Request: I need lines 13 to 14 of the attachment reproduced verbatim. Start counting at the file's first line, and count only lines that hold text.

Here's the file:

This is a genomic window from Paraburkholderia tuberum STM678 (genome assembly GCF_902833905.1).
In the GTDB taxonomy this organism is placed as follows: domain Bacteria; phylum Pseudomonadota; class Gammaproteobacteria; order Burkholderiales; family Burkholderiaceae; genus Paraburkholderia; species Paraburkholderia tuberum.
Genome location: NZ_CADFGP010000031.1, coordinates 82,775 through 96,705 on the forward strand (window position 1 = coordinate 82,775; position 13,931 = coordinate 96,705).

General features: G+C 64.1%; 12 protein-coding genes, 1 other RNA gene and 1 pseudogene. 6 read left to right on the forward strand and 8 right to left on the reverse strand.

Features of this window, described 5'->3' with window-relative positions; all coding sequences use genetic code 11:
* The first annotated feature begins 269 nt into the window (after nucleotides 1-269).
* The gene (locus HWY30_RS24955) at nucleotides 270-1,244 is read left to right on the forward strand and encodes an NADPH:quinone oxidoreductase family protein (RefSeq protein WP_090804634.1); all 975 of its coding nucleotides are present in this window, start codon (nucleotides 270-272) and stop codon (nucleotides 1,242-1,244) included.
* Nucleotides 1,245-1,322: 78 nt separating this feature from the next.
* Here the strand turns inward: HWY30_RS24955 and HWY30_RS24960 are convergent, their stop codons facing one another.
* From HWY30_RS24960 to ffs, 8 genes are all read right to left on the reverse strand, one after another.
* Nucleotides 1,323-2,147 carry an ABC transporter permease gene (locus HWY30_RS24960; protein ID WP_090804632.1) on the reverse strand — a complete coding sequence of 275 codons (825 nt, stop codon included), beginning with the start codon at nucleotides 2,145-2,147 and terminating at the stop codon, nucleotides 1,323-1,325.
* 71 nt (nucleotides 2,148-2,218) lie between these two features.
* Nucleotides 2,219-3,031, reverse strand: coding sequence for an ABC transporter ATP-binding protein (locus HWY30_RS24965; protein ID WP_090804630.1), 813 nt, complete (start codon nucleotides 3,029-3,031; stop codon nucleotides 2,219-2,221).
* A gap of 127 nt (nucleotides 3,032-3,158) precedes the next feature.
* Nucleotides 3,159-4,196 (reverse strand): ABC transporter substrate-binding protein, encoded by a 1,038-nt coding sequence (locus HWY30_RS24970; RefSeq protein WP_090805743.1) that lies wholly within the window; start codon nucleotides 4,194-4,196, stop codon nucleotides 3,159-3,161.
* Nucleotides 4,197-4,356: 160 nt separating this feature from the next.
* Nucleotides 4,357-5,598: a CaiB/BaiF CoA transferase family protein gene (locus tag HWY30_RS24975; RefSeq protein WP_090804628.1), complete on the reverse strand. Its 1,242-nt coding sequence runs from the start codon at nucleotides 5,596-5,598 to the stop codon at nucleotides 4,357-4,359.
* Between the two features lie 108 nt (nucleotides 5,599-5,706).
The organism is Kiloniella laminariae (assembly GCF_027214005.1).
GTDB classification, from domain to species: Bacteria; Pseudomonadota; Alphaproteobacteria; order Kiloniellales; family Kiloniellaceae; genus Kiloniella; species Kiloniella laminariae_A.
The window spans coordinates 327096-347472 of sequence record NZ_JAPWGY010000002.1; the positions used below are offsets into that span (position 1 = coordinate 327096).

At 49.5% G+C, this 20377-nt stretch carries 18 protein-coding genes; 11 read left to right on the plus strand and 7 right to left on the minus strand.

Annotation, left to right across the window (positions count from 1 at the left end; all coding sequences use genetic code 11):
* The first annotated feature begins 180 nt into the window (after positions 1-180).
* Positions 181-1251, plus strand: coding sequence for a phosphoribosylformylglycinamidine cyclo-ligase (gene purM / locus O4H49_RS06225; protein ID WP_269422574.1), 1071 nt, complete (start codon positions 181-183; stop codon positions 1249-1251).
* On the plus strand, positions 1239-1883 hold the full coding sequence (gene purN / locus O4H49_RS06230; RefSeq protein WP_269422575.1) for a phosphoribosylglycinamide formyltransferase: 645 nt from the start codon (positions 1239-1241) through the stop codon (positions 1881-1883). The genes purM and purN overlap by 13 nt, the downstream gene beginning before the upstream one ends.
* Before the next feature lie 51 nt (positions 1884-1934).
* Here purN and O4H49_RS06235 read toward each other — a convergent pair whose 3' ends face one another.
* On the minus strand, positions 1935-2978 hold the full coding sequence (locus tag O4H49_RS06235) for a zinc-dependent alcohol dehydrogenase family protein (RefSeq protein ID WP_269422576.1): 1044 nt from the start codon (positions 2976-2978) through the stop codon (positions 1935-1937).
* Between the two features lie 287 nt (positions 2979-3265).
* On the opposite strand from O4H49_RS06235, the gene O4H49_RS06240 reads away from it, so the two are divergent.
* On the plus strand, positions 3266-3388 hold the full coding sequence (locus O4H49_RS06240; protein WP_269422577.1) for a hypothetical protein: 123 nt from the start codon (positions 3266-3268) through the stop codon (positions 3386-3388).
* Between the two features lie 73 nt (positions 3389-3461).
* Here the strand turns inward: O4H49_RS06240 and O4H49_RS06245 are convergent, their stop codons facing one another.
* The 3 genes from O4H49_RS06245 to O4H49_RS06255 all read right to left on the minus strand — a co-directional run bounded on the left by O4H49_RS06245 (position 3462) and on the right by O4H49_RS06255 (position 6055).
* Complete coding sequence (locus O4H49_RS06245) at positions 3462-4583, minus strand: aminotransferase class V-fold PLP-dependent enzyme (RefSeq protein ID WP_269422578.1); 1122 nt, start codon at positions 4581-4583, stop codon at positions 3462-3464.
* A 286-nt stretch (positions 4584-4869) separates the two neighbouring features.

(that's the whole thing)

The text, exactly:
* Nucleotides 2,219-3,031, reverse strand: coding sequence for an ABC transporter ATP-binding protein (locus HWY30_RS24965; protein ID WP_090804630.1), 813 nt, complete (start codon nucleotides 3,029-3,031; stop codon nucleotides 2,219-2,221).
* A gap of 127 nt (nucleotides 3,032-3,158) precedes the next feature.